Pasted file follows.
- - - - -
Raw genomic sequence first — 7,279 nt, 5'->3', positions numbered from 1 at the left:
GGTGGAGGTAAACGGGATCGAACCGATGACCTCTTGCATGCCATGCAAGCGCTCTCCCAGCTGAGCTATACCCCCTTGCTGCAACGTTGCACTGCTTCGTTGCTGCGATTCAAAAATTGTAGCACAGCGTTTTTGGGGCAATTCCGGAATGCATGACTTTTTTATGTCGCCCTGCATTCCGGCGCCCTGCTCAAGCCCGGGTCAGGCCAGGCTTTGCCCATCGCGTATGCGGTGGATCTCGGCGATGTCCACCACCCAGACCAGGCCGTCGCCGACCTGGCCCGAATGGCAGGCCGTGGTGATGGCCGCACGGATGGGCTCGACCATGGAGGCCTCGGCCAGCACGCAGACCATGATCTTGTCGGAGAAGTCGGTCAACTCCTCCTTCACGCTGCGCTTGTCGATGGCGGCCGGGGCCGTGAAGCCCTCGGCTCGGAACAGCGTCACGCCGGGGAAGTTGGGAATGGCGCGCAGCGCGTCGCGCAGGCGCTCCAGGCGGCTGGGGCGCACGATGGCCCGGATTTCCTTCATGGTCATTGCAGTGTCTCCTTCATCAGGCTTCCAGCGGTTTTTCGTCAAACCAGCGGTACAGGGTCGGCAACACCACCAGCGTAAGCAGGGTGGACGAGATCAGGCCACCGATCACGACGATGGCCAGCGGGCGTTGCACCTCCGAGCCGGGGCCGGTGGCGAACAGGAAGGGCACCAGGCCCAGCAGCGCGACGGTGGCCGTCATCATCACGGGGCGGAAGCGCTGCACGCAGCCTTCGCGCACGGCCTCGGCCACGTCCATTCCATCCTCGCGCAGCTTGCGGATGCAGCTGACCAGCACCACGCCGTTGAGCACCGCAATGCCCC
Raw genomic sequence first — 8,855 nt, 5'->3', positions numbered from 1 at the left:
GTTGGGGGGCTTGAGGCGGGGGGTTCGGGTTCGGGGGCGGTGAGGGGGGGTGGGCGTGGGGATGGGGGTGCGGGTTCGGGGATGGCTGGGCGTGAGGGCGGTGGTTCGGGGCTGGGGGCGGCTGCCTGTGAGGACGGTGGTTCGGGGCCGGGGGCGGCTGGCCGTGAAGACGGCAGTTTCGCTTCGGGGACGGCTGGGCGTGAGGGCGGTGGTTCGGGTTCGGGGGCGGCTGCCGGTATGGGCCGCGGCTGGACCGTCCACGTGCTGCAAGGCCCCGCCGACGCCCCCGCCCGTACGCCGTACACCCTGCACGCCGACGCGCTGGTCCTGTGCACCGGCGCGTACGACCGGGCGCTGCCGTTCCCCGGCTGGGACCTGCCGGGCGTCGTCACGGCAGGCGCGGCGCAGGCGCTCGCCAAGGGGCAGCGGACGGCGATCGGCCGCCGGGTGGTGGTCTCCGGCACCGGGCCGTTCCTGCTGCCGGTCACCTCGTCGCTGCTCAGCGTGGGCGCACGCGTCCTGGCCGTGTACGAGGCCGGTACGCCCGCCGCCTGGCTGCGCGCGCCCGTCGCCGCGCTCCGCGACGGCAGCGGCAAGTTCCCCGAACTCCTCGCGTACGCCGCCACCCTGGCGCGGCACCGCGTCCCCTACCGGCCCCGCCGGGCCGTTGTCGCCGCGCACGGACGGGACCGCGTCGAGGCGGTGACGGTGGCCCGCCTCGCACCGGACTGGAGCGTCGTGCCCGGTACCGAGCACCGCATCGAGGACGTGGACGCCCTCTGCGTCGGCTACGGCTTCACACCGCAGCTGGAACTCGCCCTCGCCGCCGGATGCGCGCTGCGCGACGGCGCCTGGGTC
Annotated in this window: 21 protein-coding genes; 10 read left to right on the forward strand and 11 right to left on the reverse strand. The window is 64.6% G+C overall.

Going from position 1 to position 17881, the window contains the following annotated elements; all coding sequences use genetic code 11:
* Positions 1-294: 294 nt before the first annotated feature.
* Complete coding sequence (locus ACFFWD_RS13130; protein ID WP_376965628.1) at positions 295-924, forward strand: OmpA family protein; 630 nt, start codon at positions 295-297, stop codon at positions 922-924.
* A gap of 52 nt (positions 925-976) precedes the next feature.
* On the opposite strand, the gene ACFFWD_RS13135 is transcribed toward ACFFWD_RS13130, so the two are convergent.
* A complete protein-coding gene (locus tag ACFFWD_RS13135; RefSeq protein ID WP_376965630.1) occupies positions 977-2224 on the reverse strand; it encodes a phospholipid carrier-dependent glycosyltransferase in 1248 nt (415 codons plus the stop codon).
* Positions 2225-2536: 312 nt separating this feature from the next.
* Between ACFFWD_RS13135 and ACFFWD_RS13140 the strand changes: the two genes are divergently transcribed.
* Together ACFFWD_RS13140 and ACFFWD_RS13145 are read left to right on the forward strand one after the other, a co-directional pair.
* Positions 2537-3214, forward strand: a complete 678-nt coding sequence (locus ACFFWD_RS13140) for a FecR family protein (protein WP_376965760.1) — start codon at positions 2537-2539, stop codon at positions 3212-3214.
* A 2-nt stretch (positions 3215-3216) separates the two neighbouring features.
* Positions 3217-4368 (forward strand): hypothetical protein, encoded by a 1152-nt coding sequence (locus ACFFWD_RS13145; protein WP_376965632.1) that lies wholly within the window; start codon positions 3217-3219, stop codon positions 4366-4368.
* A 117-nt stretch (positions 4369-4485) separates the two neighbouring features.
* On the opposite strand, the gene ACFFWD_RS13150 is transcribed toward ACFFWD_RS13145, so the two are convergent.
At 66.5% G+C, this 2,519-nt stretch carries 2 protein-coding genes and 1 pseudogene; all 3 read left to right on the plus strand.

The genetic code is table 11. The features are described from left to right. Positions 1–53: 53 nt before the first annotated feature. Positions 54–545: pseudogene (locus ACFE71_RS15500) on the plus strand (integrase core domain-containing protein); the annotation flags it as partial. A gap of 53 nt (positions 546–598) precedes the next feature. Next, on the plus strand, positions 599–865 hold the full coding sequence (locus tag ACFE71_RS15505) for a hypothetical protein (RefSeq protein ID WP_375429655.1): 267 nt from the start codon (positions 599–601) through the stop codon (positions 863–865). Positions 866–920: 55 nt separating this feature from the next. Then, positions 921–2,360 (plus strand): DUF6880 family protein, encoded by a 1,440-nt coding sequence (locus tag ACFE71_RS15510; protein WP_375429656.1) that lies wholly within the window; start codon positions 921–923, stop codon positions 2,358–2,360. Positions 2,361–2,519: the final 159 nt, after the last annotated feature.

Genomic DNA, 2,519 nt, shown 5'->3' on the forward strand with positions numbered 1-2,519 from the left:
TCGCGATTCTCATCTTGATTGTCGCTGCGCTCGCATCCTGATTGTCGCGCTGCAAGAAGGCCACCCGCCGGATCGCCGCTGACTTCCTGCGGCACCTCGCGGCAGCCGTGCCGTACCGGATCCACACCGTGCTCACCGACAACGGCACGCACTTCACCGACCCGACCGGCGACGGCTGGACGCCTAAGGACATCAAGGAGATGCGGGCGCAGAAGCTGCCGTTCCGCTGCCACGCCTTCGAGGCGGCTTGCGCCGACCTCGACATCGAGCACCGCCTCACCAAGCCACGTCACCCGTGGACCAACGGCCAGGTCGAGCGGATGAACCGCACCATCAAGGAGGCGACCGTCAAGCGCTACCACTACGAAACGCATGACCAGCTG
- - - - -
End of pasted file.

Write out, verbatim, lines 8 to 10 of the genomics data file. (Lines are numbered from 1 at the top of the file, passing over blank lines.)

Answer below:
* Complete coding sequence (locus ACFFWD_RS13130; protein ID WP_376965628.1) at positions 295-924, forward strand: OmpA family protein; 630 nt, start codon at positions 295-297, stop codon at positions 922-924.
* A gap of 52 nt (positions 925-976) precedes the next feature.
* On the opposite strand, the gene ACFFWD_RS13135 is transcribed toward ACFFWD_RS13130, so the two are convergent.